Trinity Lutheran Church shares a grand story of passion and perseverance

As seen in the Winter 2016 edition of the Boston Chronicle

 

Members of Trinity Lutheran Church had for several years considered the possibility of purchasing their first grand piano, and that dream ultimately became a reality on February 18 when a beautiful Boston Model GP-215 Performance Edition was rolled into the sanctuary.

“The events leading up to that day, and the many wonderful things that have followed, are part of an amazing story,” proclaims church pianist Janell Brakel in a town of 1,200 people with weekly church services that attract a little more than 300 congregants.

Initially, an estate gift prompted the church council to assign her the task of finding a used baby grand piano to replace an 18-year-old upright. When an additional memorial gift was added, it allowed for the purchase of not only something new but bigger.

Equipped with a Master of Arts degree in piano performance and several years of teaching and playing experience, she was determined to find the highest quality piano that the church could afford. She discovered that the mere mention of a grand piano caused eyes to sparkle and smiles to spread across faces.

“I knew there are many in our congregation who loved music and considered it an important part of worship,” Janell notes. “I believed it was possible that those with a heart for the piano and a desire for a quality instrument would likely come together to provide a large part, if not all, of the necessary funding.”

The council agreed to ask for pledges and donations, while Janell worked tirelessly spreading the word throughout the community. In less than two months, 35 individuals and families answered the call.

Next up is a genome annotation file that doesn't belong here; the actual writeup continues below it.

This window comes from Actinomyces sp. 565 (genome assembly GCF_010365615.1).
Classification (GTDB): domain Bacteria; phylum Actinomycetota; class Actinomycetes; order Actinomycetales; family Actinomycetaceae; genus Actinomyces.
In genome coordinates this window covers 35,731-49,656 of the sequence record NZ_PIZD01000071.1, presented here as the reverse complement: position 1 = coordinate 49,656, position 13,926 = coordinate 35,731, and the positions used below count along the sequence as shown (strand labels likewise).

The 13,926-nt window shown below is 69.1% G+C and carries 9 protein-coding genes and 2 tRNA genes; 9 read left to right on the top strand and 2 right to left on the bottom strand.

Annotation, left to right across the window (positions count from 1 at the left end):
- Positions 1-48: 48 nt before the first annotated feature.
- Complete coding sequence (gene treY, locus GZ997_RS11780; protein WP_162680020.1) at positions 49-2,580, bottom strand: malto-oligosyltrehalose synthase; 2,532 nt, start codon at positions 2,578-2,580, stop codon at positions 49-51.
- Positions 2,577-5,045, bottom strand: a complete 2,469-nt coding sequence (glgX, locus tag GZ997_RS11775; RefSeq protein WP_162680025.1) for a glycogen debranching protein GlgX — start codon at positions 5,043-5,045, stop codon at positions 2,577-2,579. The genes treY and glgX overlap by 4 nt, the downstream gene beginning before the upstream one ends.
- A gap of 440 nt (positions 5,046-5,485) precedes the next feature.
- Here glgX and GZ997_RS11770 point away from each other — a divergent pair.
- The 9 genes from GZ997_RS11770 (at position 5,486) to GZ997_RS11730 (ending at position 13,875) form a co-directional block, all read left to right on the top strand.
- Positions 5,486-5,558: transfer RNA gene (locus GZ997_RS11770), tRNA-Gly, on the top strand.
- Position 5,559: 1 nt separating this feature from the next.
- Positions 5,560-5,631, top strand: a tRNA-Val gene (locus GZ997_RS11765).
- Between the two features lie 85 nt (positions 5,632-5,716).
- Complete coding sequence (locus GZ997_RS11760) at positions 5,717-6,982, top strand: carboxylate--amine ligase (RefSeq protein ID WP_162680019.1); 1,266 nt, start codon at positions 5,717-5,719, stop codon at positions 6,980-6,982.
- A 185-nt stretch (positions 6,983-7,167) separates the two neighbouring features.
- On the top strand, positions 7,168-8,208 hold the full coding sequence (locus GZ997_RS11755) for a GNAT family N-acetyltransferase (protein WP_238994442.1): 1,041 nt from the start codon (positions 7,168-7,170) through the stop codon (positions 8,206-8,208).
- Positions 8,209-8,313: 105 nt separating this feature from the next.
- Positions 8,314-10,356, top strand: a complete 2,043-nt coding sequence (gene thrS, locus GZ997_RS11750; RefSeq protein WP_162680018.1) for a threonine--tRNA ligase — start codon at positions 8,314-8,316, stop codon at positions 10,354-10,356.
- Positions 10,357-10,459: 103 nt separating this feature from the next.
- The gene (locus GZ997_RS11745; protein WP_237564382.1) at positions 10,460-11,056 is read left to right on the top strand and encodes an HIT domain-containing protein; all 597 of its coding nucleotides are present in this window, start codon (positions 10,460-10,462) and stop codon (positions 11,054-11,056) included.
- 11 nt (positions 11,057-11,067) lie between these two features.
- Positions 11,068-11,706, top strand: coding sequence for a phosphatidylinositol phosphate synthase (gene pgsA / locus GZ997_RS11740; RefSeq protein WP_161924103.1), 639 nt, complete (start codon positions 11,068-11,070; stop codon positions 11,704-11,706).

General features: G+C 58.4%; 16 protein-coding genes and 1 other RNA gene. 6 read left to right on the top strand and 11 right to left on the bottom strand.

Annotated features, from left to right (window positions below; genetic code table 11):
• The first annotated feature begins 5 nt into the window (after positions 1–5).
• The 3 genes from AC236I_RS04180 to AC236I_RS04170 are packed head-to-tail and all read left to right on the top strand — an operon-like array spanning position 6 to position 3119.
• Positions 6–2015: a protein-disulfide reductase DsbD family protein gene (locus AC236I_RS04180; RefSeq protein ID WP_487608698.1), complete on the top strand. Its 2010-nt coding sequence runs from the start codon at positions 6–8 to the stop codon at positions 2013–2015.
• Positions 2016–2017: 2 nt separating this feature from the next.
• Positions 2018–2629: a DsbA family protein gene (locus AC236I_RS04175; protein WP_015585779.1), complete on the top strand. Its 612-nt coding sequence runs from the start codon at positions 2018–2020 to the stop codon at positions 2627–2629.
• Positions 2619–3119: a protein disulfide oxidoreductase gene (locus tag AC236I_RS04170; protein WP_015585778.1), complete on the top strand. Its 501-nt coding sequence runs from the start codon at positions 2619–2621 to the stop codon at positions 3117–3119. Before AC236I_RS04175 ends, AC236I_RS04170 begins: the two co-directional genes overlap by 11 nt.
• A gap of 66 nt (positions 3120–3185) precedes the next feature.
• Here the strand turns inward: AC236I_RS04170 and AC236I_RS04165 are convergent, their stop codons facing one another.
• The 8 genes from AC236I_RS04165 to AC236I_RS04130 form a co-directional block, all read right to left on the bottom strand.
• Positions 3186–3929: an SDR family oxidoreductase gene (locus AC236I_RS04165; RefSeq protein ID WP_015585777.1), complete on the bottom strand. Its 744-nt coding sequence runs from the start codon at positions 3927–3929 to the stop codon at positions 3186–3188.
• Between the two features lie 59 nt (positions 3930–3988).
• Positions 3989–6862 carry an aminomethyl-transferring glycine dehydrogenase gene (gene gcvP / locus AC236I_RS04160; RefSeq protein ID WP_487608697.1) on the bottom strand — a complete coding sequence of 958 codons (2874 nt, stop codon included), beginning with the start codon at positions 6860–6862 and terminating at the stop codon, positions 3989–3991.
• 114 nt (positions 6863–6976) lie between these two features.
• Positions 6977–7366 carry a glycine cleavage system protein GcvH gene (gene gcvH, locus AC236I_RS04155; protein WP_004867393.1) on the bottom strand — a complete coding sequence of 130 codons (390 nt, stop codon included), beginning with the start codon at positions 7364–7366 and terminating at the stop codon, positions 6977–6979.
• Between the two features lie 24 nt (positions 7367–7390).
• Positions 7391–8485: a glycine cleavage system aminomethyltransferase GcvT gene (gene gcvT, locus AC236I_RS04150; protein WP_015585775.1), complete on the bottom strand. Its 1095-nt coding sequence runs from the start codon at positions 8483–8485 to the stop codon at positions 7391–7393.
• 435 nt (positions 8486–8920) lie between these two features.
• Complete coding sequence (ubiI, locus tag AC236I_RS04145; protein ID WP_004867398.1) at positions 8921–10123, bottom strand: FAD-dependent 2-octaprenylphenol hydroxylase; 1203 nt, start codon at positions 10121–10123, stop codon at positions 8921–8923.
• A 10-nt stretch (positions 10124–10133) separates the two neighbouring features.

‘I knew there are many in our congregation who loved music and considered it an important part of worship’

 

“We are blessed. God worked through these incredibly generous people to accomplish something quite extraordinary,” she says. “The impact of the seven-foot Boston GP-215 on the congregation and my piano students has been overwhelmingly powerful.”

Anticipation was great, and once the piano arrived, the excitement and joy were even greater. According to Janell, “the wonderful sustain and sparkling treble, along with the rich tone and powerful bass, quickly won people’s hearts.” Rich, elegant and cool were some of the words uttered by a few of her younger students.

Remarkably, Janell didn’t find the Boston GP-215 until the very end of the search. “Two other brands were recommended for consideration before I met Alice Tillman of Schmitt Music in Brooklyn Center,” she recalls. “I had the opportunity to play three comparable 7’1” grands of three different brands in three different locations. I could hear the Steinway influence in the Boston, and the rich elegant and refined sound made it the clear winner.”

Going above and beyond offering her professional expertise and assistance in the piano selection, Ms. Tillman played at Trinity’s Celebration Concert in March, bringing along her boss, Tom Wennblom, who participated in a Boston piano Q&A following the performance.

“The legacy of those who preceded us, combined with the gifts of a small group of outstanding individuals, has provided us with a wonderful instrument to the benefit of many, both now and in the future,” concludes Janell.

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